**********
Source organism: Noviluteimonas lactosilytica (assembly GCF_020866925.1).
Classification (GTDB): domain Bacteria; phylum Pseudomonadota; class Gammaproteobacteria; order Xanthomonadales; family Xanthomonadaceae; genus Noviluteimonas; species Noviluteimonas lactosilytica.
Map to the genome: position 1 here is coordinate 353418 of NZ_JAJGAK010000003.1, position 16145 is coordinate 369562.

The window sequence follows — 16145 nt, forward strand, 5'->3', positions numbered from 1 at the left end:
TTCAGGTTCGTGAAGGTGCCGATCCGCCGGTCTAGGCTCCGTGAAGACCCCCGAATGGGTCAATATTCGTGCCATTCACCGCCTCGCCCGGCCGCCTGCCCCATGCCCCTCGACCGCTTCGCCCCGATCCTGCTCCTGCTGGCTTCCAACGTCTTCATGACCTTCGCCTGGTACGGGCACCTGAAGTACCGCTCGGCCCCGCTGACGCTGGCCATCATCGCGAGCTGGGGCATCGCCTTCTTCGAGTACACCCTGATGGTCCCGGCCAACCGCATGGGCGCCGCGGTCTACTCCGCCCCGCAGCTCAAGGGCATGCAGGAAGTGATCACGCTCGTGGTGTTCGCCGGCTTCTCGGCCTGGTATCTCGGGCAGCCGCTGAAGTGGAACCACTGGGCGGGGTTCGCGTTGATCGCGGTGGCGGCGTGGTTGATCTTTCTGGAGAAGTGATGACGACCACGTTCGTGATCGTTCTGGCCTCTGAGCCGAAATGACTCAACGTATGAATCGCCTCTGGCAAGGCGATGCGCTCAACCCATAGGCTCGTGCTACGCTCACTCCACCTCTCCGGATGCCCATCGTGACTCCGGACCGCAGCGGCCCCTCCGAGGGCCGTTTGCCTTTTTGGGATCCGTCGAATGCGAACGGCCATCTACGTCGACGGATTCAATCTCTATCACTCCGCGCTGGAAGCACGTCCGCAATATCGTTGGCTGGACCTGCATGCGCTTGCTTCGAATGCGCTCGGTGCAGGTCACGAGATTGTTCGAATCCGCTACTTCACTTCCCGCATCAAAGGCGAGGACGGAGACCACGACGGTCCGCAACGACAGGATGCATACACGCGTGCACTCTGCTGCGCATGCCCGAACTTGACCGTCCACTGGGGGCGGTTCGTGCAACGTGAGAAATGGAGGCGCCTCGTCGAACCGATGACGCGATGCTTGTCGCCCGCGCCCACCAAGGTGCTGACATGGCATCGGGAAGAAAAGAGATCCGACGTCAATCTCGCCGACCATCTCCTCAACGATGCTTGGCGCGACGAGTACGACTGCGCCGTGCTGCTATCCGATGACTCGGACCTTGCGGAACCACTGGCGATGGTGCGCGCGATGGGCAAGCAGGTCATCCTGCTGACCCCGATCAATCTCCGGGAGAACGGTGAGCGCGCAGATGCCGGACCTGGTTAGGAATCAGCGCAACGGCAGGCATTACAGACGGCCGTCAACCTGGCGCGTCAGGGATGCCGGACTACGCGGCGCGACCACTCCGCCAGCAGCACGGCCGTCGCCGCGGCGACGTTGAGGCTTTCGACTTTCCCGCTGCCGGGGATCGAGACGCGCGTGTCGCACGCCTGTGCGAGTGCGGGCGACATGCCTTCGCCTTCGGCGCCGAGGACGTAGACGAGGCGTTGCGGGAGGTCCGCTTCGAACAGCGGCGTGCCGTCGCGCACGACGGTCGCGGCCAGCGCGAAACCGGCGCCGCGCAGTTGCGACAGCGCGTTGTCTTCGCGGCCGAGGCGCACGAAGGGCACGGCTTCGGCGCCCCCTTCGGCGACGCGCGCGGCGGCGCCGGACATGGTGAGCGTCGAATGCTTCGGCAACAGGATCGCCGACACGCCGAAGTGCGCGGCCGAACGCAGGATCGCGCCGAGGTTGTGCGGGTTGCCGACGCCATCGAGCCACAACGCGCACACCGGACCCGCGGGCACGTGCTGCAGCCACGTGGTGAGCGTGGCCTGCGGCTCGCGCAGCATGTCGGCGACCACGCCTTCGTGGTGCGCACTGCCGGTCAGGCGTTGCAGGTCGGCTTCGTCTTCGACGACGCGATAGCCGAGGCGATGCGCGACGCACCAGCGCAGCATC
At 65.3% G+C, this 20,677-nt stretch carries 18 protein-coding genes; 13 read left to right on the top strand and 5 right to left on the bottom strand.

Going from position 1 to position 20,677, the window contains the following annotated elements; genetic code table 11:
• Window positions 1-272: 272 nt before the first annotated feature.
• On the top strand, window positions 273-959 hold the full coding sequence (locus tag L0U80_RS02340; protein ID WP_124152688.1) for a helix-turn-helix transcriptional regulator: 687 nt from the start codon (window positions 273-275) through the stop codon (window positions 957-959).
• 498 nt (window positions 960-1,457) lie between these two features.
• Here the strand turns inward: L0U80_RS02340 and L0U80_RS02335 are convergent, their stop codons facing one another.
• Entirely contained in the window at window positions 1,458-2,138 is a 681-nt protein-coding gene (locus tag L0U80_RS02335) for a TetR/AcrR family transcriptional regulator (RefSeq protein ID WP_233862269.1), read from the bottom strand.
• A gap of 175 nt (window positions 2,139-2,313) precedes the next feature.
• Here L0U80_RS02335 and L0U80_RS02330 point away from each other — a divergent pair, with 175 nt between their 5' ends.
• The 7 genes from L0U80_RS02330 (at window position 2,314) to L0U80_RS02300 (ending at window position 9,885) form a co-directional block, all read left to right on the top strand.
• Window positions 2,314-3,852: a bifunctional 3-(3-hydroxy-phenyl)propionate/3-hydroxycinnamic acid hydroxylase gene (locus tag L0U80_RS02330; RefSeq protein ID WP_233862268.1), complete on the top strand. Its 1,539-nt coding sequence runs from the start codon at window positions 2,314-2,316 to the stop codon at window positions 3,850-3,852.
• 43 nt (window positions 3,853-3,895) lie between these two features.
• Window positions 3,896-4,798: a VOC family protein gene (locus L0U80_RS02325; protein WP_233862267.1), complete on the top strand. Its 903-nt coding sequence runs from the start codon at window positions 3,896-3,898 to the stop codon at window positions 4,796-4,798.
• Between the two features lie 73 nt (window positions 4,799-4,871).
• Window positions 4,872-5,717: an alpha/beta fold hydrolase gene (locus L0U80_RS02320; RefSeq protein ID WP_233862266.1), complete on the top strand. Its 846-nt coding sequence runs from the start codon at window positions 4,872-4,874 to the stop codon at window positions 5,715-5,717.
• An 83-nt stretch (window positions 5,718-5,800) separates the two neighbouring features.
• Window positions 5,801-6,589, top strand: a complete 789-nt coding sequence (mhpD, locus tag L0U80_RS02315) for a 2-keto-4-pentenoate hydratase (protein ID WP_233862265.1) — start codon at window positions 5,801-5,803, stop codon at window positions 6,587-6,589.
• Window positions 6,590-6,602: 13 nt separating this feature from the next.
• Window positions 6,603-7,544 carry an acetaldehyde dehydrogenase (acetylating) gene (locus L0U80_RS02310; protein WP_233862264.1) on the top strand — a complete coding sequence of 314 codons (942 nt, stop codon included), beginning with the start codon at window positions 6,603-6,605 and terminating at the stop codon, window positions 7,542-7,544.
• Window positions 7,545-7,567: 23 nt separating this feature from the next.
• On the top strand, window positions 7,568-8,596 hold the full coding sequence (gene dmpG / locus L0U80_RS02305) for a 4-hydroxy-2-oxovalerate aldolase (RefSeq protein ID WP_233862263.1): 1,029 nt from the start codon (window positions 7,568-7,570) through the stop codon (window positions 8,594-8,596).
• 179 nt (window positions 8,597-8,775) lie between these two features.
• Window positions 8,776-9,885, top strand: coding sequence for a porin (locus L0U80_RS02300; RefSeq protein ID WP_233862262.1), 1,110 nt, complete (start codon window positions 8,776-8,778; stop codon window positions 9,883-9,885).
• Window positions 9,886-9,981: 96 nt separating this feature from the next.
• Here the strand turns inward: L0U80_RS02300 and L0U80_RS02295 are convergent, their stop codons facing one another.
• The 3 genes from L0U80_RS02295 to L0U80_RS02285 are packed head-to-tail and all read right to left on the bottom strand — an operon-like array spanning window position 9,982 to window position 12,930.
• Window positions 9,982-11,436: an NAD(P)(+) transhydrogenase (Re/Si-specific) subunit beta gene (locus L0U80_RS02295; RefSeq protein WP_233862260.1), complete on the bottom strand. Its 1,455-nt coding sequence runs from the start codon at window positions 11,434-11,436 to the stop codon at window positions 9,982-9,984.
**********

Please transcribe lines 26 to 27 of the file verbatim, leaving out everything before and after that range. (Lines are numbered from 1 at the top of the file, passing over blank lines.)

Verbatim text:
• On the top strand, window positions 7,568-8,596 hold the full coding sequence (gene dmpG / locus L0U80_RS02305) for a 4-hydroxy-2-oxovalerate aldolase (RefSeq protein ID WP_233862263.1): 1,029 nt from the start codon (window positions 7,568-7,570) through the stop codon (window positions 8,594-8,596).
• 179 nt (window positions 8,597-8,775) lie between these two features.